CONSERVATION OF EKISTICS-BASED URBAN FORM: CONTROLLING AMALGAMATION OF TWIN CITY GROWTH PATTERN
Journal: Engineering Heritage Journal (GWK)
Author: Syed Lakhte Hyder, Lu Feng, Zile Huma
This is an open access article distributed under the Creative Commons Attribution License CC BY 4.0, which permits unrestricted use, distribution, and reproduction in any medium, provided the original work is properly cited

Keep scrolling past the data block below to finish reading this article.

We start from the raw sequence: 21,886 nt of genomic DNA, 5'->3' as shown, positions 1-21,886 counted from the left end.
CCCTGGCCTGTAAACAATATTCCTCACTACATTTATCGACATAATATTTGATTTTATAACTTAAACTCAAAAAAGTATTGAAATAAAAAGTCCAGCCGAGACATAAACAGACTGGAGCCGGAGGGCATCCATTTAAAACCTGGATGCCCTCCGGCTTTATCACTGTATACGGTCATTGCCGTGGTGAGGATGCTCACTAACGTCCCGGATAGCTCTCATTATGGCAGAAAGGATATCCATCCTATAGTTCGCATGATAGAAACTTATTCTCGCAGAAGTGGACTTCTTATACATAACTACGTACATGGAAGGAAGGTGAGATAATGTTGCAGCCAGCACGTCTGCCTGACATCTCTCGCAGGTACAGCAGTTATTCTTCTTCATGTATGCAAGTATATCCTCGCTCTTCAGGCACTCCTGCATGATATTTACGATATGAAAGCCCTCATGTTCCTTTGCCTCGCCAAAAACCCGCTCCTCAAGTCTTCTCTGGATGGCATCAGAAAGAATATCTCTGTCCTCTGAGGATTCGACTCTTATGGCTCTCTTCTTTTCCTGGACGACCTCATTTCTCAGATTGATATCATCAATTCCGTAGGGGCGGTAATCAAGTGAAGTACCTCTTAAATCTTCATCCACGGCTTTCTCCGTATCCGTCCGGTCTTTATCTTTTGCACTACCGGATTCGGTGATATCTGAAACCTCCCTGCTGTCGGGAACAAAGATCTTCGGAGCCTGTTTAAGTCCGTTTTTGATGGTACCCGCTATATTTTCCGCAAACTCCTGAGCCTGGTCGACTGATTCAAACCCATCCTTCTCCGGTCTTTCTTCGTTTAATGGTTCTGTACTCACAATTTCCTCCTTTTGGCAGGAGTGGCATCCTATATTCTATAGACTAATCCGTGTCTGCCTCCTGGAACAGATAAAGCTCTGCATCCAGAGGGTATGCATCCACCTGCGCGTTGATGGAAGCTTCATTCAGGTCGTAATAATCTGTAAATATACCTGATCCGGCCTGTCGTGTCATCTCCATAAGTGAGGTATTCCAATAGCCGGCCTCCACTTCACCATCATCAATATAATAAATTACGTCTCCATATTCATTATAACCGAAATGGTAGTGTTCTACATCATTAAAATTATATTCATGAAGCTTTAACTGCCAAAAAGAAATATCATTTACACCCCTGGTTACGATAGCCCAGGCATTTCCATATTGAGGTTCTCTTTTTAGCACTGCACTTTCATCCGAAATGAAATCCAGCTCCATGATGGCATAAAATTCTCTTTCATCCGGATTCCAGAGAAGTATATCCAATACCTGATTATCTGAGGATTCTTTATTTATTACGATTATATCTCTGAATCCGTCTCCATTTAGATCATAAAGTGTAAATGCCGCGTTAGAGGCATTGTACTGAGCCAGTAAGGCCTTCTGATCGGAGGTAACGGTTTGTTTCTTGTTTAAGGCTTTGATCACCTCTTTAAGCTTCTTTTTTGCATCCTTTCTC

This paper analyzes the amalgamation of two different urban forms in the context of twin cities and their conservation according to the contemporary approaches. Despite high interdependence and close connectedness of Islamabad and Rawalpindi as its twin city in Pakistan, their urban forms weave inverse physiognomies, which is vulnerable to amalgamate due to the conurbations process. Both city were conceptualized as “Dyna-metropolis” by Greek architect C.A Doxiadis based on ekistics determinant but deteriorated due to governance issues. The methodological approach for conservation outlines the criteria that protect the future controlled growth and quality to human life, which is not possible through a static form of the old city. Therefore, the adopted method examined Islamabad on two scales like micro (neighborhood-scale) and macro (city-scale) through analysing existing literatures, maps, photographs, case studies and questionnaires to identify the causes of diversion from original Ekistics variables such as modulus and dynapolis. This study argues that conservation is significant not only from the theoretical perspective but also because Islamabad is the first large-scale application of ekistics, designed as ‘city of future’. This study identified several challenges hindering urban development such as rapid urbanization, demand and supply gap of housing, Unaffordable land value, imbalance of ekistics elements and less mix use. The solutions are proposed through the revision of the ekistics logarithm scale for modulus and a new dimension to dynapolis. Finally, if the conservation method is not proposed at the right time, it will not only produce adverse effects on the physical morphology but also affects sensitivity to the science of human settlement.